The income tax in the Czech Republic is progressive. The primary tax rate is 15% of gross income, but for an annual salary that is 48 times bigger than the average monthly salary (38.911 CZK in 2022, around 1.600 EUR), the rate is 23%. That applies only to the difference. The minimum wage to pay income tax is 27.840CZK in 2021 (approx. 1140EUR).
For people with trade certificates, the rate applies only to 40% of their revenue. The remaining 60% can be deducted as a standard expense. Freelancers also have to file an Income tax return every year.
Taxpayers can apply a few tax deductions, such as a deduction for a child (starting at approx. 600EUR annually in 2021), for being a student (approx. 160EUR in 2021), for a dependent spouse (approx. 1000EUR in 2021) and more. 
Health and social insurance are mandatory and a part of a payroll tax. The health insurance rate is 13,5%. For employees with a salary higher than the minimum wage (16.200CZK in 2022, approximately 660EUR), 9% pay the employers, and only 4,5% pay the employees. Trade license workers pay it themselves. Categories that do not have to pay health and social insurance are, for example, students or people registered at the unemployment department. The social insurance rate is 31,5% for employees (6,5% paid by the employee and 25% by the employer) and 29,2% for freelancers.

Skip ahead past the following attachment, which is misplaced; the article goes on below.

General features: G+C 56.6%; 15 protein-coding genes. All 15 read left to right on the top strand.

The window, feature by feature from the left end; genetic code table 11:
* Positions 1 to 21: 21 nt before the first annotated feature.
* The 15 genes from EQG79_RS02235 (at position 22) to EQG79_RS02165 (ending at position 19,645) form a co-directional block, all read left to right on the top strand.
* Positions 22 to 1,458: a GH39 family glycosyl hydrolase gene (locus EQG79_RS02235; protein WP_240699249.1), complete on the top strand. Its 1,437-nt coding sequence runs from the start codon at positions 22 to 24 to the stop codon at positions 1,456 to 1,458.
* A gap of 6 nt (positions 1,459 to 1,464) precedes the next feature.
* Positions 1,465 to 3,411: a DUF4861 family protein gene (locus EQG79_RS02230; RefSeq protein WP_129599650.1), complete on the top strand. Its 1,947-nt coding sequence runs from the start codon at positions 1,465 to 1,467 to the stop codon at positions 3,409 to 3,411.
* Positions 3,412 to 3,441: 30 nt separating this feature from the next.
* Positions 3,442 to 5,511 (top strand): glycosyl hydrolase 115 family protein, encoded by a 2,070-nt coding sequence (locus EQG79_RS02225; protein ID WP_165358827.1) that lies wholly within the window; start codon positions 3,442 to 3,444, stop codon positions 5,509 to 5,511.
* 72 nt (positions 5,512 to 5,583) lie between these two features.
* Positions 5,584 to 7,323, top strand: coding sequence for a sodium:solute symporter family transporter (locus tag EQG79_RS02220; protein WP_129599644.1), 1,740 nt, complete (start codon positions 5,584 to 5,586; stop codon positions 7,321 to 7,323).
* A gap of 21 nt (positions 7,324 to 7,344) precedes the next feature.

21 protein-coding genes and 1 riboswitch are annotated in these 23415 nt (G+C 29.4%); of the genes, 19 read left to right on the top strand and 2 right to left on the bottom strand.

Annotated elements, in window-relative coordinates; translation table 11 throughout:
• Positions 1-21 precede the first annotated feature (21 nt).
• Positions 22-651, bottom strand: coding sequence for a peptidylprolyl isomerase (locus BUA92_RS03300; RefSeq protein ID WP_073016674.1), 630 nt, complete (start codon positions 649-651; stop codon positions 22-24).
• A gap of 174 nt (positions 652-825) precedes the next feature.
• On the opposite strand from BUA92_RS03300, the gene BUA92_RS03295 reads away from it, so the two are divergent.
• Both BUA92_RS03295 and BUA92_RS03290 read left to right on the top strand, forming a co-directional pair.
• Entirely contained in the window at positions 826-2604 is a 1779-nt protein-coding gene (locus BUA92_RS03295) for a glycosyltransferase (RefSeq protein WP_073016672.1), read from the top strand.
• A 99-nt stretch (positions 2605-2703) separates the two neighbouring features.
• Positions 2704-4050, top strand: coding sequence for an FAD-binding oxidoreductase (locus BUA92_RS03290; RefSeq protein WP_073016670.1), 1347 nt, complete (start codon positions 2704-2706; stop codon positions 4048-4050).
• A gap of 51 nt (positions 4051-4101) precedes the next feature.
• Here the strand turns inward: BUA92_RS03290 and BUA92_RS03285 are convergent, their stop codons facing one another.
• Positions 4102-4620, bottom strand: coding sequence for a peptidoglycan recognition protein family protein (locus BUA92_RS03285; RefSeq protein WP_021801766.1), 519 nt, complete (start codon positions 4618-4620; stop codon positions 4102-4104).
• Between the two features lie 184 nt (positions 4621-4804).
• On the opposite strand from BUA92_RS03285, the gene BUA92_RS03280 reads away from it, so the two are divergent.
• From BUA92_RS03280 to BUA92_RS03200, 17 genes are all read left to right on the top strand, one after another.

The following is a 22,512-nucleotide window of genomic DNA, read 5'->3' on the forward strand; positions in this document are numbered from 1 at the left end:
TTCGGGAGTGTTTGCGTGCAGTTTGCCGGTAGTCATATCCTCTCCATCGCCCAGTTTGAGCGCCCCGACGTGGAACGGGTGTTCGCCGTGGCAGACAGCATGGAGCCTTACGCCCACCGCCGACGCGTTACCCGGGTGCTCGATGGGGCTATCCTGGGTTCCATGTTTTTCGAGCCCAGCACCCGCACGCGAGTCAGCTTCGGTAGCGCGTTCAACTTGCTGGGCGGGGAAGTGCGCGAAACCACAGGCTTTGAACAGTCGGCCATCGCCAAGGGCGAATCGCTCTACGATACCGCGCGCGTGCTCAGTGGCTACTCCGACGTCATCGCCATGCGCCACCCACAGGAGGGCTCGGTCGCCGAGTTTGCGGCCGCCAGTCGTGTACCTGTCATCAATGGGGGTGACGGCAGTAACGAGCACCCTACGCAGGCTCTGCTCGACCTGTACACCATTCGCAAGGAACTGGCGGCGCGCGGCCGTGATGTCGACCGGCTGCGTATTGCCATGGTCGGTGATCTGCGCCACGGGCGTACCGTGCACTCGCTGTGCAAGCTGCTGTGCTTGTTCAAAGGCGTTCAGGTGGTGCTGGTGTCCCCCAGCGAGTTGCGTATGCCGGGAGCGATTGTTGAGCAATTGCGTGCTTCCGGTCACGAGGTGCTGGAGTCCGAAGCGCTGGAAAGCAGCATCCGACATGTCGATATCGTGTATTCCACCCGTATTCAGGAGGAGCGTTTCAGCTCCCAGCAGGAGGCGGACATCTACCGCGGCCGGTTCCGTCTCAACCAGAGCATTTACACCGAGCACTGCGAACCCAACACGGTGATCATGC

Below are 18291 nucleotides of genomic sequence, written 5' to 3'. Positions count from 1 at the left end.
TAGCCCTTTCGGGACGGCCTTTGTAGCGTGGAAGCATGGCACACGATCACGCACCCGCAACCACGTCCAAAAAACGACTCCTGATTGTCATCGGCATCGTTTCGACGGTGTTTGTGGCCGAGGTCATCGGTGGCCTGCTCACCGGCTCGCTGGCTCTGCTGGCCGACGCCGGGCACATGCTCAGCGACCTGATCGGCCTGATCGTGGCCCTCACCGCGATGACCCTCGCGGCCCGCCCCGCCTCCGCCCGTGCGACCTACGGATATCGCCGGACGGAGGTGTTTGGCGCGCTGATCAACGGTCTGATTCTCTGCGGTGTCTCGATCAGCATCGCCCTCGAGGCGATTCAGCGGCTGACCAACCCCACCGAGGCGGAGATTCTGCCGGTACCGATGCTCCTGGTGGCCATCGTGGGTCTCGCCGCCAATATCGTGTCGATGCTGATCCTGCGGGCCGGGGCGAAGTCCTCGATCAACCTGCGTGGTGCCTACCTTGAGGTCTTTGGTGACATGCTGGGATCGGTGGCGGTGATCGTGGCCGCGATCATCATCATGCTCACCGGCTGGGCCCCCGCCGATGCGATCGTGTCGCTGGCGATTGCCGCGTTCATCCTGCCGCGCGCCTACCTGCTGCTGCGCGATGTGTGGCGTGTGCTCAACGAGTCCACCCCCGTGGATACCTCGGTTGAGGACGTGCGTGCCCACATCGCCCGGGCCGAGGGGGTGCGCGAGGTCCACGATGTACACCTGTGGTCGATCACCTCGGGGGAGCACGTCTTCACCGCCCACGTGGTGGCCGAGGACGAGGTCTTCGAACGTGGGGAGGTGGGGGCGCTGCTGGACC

The income tax makes up to half of the national income. The health and social insurance make another 30-40%.
See also: Taxation in France